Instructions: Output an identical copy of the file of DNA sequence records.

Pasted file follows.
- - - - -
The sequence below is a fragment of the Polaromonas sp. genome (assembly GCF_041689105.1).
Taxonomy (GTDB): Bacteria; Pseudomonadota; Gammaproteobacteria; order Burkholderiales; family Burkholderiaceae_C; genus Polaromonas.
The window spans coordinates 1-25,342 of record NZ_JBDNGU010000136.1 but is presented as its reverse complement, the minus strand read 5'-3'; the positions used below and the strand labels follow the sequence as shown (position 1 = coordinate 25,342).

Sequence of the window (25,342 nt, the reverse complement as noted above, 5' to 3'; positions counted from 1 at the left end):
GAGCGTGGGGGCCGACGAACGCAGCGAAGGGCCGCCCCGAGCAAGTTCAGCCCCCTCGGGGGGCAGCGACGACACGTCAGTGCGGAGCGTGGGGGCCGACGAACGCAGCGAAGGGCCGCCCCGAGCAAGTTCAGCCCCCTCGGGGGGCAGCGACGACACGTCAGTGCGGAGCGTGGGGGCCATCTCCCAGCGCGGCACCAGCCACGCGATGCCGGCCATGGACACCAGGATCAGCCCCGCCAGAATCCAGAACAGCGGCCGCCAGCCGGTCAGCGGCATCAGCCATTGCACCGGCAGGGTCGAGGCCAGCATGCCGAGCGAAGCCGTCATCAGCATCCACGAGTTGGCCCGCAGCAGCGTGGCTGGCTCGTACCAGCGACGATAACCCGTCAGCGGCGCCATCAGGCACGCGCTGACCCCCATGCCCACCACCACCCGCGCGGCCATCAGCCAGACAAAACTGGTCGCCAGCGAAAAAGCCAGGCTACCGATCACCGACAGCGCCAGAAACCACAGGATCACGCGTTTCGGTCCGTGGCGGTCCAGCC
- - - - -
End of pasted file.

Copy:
The sequence below is a fragment of the Polaromonas sp. genome (assembly GCF_041689105.1).
Taxonomy (GTDB): Bacteria; Pseudomonadota; Gammaproteobacteria; order Burkholderiales; family Burkholderiaceae_C; genus Polaromonas.
The window spans coordinates 1-25,342 of record NZ_JBDNGU010000136.1 but is presented as its reverse complement, the minus strand read 5'-3'; the positions used below and the strand labels follow the sequence as shown (position 1 = coordinate 25,342).

Sequence of the window (25,342 nt, the reverse complement as noted above, 5' to 3'; positions counted from 1 at the left end):
GAGCGTGGGGGCCGACGAACGCAGCGAAGGGCCGCCCCGAGCAAGTTCAGCCCCCTCGGGGGGCAGCGACGACACGTCAGTGCGGAGCGTGGGGGCCGACGAACGCAGCGAAGGGCCGCCCCGAGCAAGTTCAGCCCCCTCGGGGGGCAGCGACGACACGTCAGTGCGGAGCGTGGGGGCCATCTCCCAGCGCGGCACCAGCCACGCGATGCCGGCCATGGACACCAGGATCAGCCCCGCCAGAATCCAGAACAGCGGCCGCCAGCCGGTCAGCGGCATCAGCCATTGCACCGGCAGGGTCGAGGCCAGCATGCCGAGCGAAGCCGTCATCAGCATCCACGAGTTGGCCCGCAGCAGCGTGGCTGGCTCGTACCAGCGACGATAACCCGTCAGCGGCGCCATCAGGCACGCGCTGACCCCCATGCCCACCACCACCCGCGCGGCCATCAGCCAGACAAAACTGGTCGCCAGCGAAAAAGCCAGGCTACCGATCACCGACAGCGCCAGAAACCACAGGATCACGCGTTTCGGTCCGTGGCGGTCCAGCC